What no scientist knows is why this pandemic has been so mild in sub-Saharan Africa. They have hypotheses — maybe it's the continent's young population; maybe there is some cross-immunity with some other coronavirus. But, for now, those are just hypotheses.

The Kenyan government, for its part, is rethinking school closures and the country's 6-month-old nightly curfew.

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NOEL KING, HOST:

When the pandemic started, there were dire warnings about how it could devastate the African continent. In Kenya, though, the first wave has apparently come and gone with fewer than 700 deaths reported. Compare that to almost 200,000 deaths in the United States. Scientists are baffled. And NPR's Eyder Peralta went looking for answers.

EYDER PERALTA, BYLINE: On a recent Sunday at Uhuru Park in downtown Nairobi, it was life as usual.

(SOUNDBITE OF WHISTLE BLOWING)

PERALTA: Families, lovers shared paddle boats in the lake at the center of the park. Alice Nyambura and Lucy Wahu, college sophomores, sit on the grass watching the boats. They're not even sure the coronavirus is real.

ALICE NYAMBURA: I don't think there is anything like corona - yes, it is, maybe.

UNIDENTIFIED PERSON #1: (Laughter).

LUCY WAHU: It is there, but they're exaggerating the numbers.

PERALTA: Just weeks ago, Kenya was girding for the worst as the country reported hundreds of cases daily. The health minister asked schools to prepare rooms to isolate all the people hospitals wouldn't be able to treat. Cemeteries dug mass graves. But then, just as quickly as the cases rose, they plummeted. Hospitals and cemeteries have not been overwhelmed. An official at Nairobi's largest public morgue said on his busiest day, he received only five bodies of COVID patients to bury. To Alice, all of this just sounds fishy.

WAHU: Yeah.

NYAMBURA: We have come down because of what? No vaccine, no medicine - how?

UNIDENTIFIED PERSON #1: (Laughter).

UNIDENTIFIED PERSON #2: Yeah.

PERALTA: Without a treatment, without a vaccine, how did Kenya bend its curve? To get at some of this mystery, Dr. John Ojal and his colleagues at the Kenya Medical Research Institute put together a statistical model. They drew on testing data, results from a nationwide antibody study. And they used mobility data from Google to gauge how Kenyans were observing lockdowns. They concluded that in major Kenyan cities, the epidemic is already past its first peak. Not only that, but the scientists found the new coronavirus had raced through Kenya just as it did in Europe and in the United States.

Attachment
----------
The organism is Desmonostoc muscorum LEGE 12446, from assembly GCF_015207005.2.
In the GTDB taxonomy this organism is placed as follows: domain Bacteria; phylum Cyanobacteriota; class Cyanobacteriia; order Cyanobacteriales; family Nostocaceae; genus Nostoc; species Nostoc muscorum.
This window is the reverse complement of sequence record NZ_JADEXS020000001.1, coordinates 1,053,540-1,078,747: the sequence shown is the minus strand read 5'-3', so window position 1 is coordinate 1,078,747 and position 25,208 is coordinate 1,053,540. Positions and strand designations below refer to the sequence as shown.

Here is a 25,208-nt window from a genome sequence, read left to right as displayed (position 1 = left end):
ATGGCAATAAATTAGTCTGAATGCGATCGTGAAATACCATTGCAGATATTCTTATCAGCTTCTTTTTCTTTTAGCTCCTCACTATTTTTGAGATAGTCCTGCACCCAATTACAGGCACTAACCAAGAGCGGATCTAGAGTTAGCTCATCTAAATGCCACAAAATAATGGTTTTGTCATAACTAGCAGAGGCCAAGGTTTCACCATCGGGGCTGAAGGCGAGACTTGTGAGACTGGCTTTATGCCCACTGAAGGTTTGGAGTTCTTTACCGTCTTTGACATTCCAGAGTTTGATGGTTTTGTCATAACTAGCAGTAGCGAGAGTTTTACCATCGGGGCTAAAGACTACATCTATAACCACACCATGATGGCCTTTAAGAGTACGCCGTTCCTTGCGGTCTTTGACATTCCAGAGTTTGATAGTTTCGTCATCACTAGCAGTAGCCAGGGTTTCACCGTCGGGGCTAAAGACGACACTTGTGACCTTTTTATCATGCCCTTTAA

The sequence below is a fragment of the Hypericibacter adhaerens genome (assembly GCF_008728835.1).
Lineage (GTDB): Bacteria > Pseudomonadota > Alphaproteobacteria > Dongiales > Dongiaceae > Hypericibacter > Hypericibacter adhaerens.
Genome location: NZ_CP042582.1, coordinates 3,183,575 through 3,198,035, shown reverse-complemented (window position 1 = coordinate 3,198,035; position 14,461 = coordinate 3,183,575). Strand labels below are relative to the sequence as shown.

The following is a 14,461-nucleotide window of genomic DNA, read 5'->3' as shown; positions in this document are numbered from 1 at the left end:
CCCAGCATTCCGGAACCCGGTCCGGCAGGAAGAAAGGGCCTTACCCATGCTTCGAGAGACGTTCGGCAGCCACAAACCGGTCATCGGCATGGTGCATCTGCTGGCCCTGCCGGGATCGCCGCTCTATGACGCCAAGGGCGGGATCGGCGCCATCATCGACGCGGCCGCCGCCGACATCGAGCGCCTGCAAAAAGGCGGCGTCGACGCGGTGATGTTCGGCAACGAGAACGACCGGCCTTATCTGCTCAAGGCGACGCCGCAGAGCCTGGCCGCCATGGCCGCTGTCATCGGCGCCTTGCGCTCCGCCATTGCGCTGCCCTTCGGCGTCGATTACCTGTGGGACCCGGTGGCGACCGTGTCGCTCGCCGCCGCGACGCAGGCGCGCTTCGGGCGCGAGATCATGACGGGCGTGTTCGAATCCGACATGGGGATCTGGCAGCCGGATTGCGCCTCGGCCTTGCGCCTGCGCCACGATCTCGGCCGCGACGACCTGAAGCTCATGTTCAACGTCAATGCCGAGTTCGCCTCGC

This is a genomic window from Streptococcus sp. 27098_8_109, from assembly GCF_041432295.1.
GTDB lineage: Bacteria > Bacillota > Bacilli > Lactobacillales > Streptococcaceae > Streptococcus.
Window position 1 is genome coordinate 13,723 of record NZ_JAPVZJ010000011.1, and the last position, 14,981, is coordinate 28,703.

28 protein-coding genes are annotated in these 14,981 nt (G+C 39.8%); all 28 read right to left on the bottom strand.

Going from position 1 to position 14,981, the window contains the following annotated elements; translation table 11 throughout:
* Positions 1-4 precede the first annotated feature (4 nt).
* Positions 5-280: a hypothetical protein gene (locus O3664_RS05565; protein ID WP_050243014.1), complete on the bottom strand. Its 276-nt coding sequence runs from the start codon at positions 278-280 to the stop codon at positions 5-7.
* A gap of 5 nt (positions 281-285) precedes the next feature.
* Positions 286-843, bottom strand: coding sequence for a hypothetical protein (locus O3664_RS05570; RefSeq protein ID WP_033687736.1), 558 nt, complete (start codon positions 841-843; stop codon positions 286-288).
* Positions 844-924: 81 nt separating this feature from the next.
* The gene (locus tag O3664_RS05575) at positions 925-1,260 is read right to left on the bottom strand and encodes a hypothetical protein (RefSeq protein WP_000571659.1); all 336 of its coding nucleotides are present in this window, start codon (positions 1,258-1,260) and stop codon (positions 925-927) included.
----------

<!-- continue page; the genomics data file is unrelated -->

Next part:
JOHN OJAL: In Nairobi and Mombasa, for example, 30 to 40% of the population have been exposed.

PERALTA: This means the same proportion of people have been infected in Nairobi and Mombasa as in some of the hardest hit areas of New York City. Yet Kenya has had just over 600 deaths. And very few people have gotten seriously ill.

OJAL: If you do compare with what has happened elsewhere, then, yes, (laughter) Kenya has dodged a bullet.

PERALTA: Ojal's model predicts that if nothing big changes, like Kenyans suddenly abandoning all mitigation, or if we discover that immunity from this virus lasts only a few weeks, the epidemic will fizzle. By the end of the year, it predicts a fewer than 1,000 Kenyans will have died from COVID-19. Ojal's paper has not yet been peer-reviewed. But Dr. Shaun Truelove, a modelling specialist at Johns Hopkins University, says the study is good work. He worries, though, that the messaging may be too optimistic, especially because Kenya has limited testing. And the serological study used is a few months old. I asked him if he was surprised by the finding that at least one in three urban Kenyans have already had the virus.

SHAUN TRUELOVE: Yeah.

PERALTA: I mean, is the data believable?

TRUELOVE: (Laughter) It's possible. It's possible.

PERALTA: OK.

TRUELOVE: Let's go with - let's say that.

PERALTA: But he says don't get hung up on the specifics.

TRUELOVE: I would caution taking each of those estimates and holding them as hard fact, you know, in their exact values. But they definitely are finding truth.

PERALTA: And that truth, says Truelove's colleague at Hopkins, Dr. Bill Moss, is this...

BILL MOSS: To me, there's no doubt that the anticipated kind of tragedy in sub-Saharan Africa hasn't materialized.

PERALTA: He said that's true even if African countries are likely undercounting infections and deaths. Moss has studied infectious diseases on the continent for decades. What no scientist knows is why this pandemic has not hit sub-Saharan Africa harder. Maybe it's the continent's young population, maybe some cross-immunity with another coronavirus. For now, those are just hypotheses.

Eyder Peralta, NPR News, Nairobi.

(SOUNDBITE OF STAN FOREBEE'S "INTROSPECTION") Transcript provided by NPR, Copyright NPR.